LA Tech Updates: Open Raven On a Hiring Spree, Tinder's Pandemic Dating Feature

Tami Abdollah

Tami Abdollah was dot.LA's senior technology reporter. She was previously a national security and cybersecurity reporter for The Associated Press in Washington, D.C. She's been a reporter for the AP in Los Angeles, the Los Angeles Times and for L.A.'s NPR affiliate KPCC. Abdollah spent nearly a year in Iraq as a U.S. government contractor. A native Angeleno, she's traveled the world on $5 a day, taught trad climbing safety classes and is an avid mountaineer. Follow her on Twitter.

Open Raven

Here are the latest updates on news affecting Los Angeles' startup and tech communities. Sign up for our newsletter and follow dot.LA on Twitter for more.

Today:

  • Open Raven Adds Three Cloud and Security Veterans to its Team
  • Tinder Tests Video Feature for Pandemic Dating

    Open Raven Adds Three Cloud and Security Veterans to its Team

    Open Raven, a Los Angeles-based company that offers a cloud data security platform, said Thursday that it has expanded its leadership team to include three new cloud and security industry veterans. The move comes weeks after the company announced its second major round of funding.

    Rob Markovich joins the company as its new chief marketing officer from his prior role as chief marketing officer at Wavefront. Alan Buckley has been hired as the senior vice president of sales, finance and operations, from his prior role as the business operations lead at Tanium. Bill Hau will be the new vice president of customer success. Hau has more than 20 years of offensive and defensive cybersecurity operations experience and previously worked at companies including Cylance, Mandiant/FireEye, IBM and McAfee.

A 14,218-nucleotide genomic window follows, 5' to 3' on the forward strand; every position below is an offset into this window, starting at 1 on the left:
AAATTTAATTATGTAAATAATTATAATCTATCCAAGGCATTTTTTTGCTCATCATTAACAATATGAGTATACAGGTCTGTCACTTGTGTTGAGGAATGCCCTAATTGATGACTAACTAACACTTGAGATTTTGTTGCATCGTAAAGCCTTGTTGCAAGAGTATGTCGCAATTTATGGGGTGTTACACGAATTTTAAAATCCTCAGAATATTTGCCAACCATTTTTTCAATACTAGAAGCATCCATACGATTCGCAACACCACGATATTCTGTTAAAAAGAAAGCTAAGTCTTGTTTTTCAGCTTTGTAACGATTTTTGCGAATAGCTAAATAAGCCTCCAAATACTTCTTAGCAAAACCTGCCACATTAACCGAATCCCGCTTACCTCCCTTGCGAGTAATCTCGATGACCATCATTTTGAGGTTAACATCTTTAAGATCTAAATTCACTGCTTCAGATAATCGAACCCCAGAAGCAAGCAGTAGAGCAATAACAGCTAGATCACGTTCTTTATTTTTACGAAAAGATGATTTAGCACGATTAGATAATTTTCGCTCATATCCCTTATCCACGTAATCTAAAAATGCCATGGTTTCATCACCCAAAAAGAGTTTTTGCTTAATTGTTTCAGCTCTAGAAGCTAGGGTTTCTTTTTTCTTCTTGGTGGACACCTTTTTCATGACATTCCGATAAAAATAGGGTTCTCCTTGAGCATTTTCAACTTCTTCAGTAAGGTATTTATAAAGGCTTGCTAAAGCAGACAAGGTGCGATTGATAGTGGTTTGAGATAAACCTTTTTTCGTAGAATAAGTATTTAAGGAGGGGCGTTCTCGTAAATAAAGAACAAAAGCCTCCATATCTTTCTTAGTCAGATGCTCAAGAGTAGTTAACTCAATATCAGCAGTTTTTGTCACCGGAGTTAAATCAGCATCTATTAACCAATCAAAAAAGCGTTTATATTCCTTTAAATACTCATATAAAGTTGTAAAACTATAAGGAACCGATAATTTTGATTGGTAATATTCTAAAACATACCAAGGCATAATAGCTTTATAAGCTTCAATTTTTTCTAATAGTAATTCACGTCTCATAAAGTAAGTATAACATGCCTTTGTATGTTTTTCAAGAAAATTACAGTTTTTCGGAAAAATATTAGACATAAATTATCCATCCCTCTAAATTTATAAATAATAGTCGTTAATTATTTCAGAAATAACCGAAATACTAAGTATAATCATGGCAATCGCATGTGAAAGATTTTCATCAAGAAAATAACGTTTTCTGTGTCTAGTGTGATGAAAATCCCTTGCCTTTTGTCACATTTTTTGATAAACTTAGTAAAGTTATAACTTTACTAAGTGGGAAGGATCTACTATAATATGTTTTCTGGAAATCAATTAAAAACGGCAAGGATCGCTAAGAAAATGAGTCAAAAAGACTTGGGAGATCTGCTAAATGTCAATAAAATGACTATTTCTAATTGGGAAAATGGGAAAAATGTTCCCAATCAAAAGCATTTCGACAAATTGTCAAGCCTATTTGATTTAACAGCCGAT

Their hire follows Open Raven's raise of a $15 million Series A round this June — four months after it emerged from stealth to announce seed funding. The round was led by Kleiner Perkins as well as existing investors like Upfront Ventures, bringing its total capital raised to $19.1 million.__

    Do you have a story that needs to be told? My DMs are open on Twitter @latams. You can also email me at tami(at)dot.la, or ask for my Signal.

    Tinder Tests Video Feature for Pandemic Dating

    As COVID puts a pause on dating for many singles, Tinder has rolled out a new video chat feature. The dating app announced Wednesday that users in 13 countries, including four U.S. states, can now try out "Face to Face."

    This is part of Tinder's big sell on a feature Bumble launched last year that has become popular. The video calls "prioritize control and comfort" by prompting users to agree to a set of ground rules (keeping the interaction PG) and letting them disable the video feature at any point. You're also able to leave a report once the video ends.

    "We're looking to better understand how video chat fits in with the overall journey of getting to know someone new," Tinder spokesperson Evan Bonnstetter explained in an email.

    Users in Virginia, Illinois, Georgia and Colorado can meet their matches face-to-face. But the feeling has to be mutual — both parties need to opt-in before the chat switches to a split-screen video call.

    Like Snapchat, the appeal of talking on dating apps lies in anonymity, for some. Plus, chatting on an app relieves the stress of giving out personal information.